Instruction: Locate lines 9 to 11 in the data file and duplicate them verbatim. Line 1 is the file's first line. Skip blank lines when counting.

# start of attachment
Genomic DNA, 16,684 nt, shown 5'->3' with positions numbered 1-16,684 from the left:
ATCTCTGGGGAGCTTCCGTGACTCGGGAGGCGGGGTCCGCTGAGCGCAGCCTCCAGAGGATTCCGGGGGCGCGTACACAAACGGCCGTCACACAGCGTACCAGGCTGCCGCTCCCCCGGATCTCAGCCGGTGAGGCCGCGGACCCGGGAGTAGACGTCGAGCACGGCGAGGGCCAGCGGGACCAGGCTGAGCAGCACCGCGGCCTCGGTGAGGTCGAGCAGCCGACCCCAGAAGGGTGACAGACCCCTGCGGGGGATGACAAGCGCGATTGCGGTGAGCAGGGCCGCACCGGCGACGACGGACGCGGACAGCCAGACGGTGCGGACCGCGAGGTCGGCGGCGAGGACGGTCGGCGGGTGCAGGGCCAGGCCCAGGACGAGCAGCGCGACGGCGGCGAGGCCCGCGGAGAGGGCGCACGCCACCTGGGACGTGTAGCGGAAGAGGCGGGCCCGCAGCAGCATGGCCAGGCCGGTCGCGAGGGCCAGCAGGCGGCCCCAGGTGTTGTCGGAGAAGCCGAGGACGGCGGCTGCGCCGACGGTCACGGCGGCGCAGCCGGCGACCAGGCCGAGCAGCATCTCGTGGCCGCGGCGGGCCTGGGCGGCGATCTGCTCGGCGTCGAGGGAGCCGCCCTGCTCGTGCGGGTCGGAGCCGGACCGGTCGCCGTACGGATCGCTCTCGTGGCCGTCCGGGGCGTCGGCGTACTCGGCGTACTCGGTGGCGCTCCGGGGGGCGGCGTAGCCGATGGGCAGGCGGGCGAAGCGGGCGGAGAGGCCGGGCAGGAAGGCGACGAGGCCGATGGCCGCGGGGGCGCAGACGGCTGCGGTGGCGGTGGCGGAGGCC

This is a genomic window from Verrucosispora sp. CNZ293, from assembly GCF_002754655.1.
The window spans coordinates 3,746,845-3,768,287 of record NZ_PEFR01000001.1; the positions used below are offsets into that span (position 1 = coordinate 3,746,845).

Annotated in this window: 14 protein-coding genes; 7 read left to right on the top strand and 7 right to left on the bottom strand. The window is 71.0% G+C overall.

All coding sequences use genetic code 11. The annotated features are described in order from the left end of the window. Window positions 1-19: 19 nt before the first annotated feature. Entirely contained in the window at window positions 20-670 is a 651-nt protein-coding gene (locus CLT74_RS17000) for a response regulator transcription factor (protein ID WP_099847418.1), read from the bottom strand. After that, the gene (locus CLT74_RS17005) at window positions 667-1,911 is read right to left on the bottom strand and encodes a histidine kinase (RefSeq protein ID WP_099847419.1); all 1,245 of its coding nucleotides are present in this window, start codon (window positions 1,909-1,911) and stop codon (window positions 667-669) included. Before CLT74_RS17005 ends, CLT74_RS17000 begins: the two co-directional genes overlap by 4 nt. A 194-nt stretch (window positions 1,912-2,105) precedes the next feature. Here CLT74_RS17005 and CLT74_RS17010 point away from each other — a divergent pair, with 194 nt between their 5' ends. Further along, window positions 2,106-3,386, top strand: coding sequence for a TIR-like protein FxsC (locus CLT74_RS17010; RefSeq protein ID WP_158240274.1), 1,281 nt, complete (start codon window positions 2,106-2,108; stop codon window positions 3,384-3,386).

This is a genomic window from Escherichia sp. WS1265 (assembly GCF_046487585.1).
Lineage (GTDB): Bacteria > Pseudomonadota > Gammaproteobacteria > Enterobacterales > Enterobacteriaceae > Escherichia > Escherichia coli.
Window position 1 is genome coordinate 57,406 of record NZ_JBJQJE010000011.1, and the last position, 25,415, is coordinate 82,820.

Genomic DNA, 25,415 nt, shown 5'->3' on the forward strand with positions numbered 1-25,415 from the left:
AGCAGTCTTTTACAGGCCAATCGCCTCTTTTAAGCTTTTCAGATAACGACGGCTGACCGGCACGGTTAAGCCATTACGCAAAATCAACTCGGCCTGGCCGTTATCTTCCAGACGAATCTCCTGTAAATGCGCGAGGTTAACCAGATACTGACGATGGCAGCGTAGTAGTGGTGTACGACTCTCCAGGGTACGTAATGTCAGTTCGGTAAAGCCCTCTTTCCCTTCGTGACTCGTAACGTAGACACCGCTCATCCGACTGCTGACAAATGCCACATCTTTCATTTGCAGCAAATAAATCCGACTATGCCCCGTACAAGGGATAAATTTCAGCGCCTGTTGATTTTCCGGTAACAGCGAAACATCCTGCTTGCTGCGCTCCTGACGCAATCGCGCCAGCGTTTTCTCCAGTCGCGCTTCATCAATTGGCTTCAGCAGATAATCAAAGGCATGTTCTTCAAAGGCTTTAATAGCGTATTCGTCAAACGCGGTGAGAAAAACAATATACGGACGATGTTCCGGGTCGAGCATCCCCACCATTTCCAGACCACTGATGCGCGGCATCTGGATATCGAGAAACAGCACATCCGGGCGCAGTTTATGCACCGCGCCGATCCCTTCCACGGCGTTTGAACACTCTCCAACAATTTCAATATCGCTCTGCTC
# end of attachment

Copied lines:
Window position 1 is genome coordinate 57,406 of record NZ_JBJQJE010000011.1, and the last position, 25,415, is coordinate 82,820.

Genomic DNA, 25,415 nt, shown 5'->3' on the forward strand with positions numbered 1-25,415 from the left:
AGCAGTCTTTTACAGGCCAATCGCCTCTTTTAAGCTTTTCAGATAACGACGGCTGACCGGCACGGTTAAGCCATTACGCAAAATCAACTCGGCCTGGCCGTTATCTTCCAGACGAATCTCCTGTAAATGCGCGAGGTTAACCAGATACTGACGATGGCAGCGTAGTAGTGGTGTACGACTCTCCAGGGTACGTAATGTCAGTTCGGTAAAGCCCTCTTTCCCTTCGTGACTCGTAACGTAGACACCGCTCATCCGACTGCTGACAAATGCCACATCTTTCATTTGCAGCAAATAAATCCGACTATGCCCCGTACAAGGGATAAATTTCAGCGCCTGTTGATTTTCCGGTAACAGCGAAACATCCTGCTTGCTGCGCTCCTGACGCAATCGCGCCAGCGTTTTCTCCAGTCGCGCTTCATCAATTGGCTTCAGCAGATAATCAAAGGCATGTTCTTCAAAGGCTTTAATAGCGTATTCGTCAAACGCGGTGAGAAAAACAATATACGGACGATGTTCCGGGTCGAGCATCCCCACCATTTCCAGACCACTGATGCGCGGCATCTGGATATCGAGAAACAGCACATCCGGGCGCAGTTTATGCACCGCGCCGATCCCTTCCACGGCGTTTGAACACTCTCCAACAATTTCAATATCGCTCTGCTC